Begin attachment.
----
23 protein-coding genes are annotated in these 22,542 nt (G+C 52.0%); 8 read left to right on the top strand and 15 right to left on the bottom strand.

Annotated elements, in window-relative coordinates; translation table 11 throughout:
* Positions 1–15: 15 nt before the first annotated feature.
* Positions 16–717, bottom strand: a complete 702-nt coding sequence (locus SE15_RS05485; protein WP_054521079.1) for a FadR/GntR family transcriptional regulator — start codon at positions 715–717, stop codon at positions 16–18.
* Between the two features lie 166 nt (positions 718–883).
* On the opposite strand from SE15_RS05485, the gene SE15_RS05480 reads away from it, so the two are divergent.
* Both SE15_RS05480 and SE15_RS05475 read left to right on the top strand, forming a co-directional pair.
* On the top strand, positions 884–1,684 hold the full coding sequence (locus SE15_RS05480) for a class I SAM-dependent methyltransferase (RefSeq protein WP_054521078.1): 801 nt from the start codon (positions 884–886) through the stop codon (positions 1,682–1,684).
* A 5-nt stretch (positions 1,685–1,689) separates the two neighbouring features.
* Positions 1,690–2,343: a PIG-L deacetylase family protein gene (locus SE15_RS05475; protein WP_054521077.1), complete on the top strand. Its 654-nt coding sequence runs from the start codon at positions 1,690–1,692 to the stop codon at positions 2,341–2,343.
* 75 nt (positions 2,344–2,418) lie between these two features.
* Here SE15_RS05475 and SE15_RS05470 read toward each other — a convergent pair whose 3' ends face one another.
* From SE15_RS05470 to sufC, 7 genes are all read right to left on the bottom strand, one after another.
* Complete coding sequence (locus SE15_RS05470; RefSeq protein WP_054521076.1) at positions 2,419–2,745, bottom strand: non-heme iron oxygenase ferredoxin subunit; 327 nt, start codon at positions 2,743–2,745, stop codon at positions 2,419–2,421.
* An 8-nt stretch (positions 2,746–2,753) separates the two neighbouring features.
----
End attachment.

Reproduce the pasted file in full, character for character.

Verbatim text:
23 protein-coding genes are annotated in these 22,542 nt (G+C 52.0%); 8 read left to right on the top strand and 15 right to left on the bottom strand.

Annotated elements, in window-relative coordinates; translation table 11 throughout:
* Positions 1–15: 15 nt before the first annotated feature.
* Positions 16–717, bottom strand: a complete 702-nt coding sequence (locus SE15_RS05485; protein WP_054521079.1) for a FadR/GntR family transcriptional regulator — start codon at positions 715–717, stop codon at positions 16–18.
* Between the two features lie 166 nt (positions 718–883).
* On the opposite strand from SE15_RS05485, the gene SE15_RS05480 reads away from it, so the two are divergent.
* Both SE15_RS05480 and SE15_RS05475 read left to right on the top strand, forming a co-directional pair.
* On the top strand, positions 884–1,684 hold the full coding sequence (locus SE15_RS05480) for a class I SAM-dependent methyltransferase (RefSeq protein WP_054521078.1): 801 nt from the start codon (positions 884–886) through the stop codon (positions 1,682–1,684).
* A 5-nt stretch (positions 1,685–1,689) separates the two neighbouring features.
* Positions 1,690–2,343: a PIG-L deacetylase family protein gene (locus SE15_RS05475; protein WP_054521077.1), complete on the top strand. Its 654-nt coding sequence runs from the start codon at positions 1,690–1,692 to the stop codon at positions 2,341–2,343.
* 75 nt (positions 2,344–2,418) lie between these two features.
* Here SE15_RS05475 and SE15_RS05470 read toward each other — a convergent pair whose 3' ends face one another.
* From SE15_RS05470 to sufC, 7 genes are all read right to left on the bottom strand, one after another.
* Complete coding sequence (locus SE15_RS05470; RefSeq protein WP_054521076.1) at positions 2,419–2,745, bottom strand: non-heme iron oxygenase ferredoxin subunit; 327 nt, start codon at positions 2,743–2,745, stop codon at positions 2,419–2,421.
* An 8-nt stretch (positions 2,746–2,753) separates the two neighbouring features.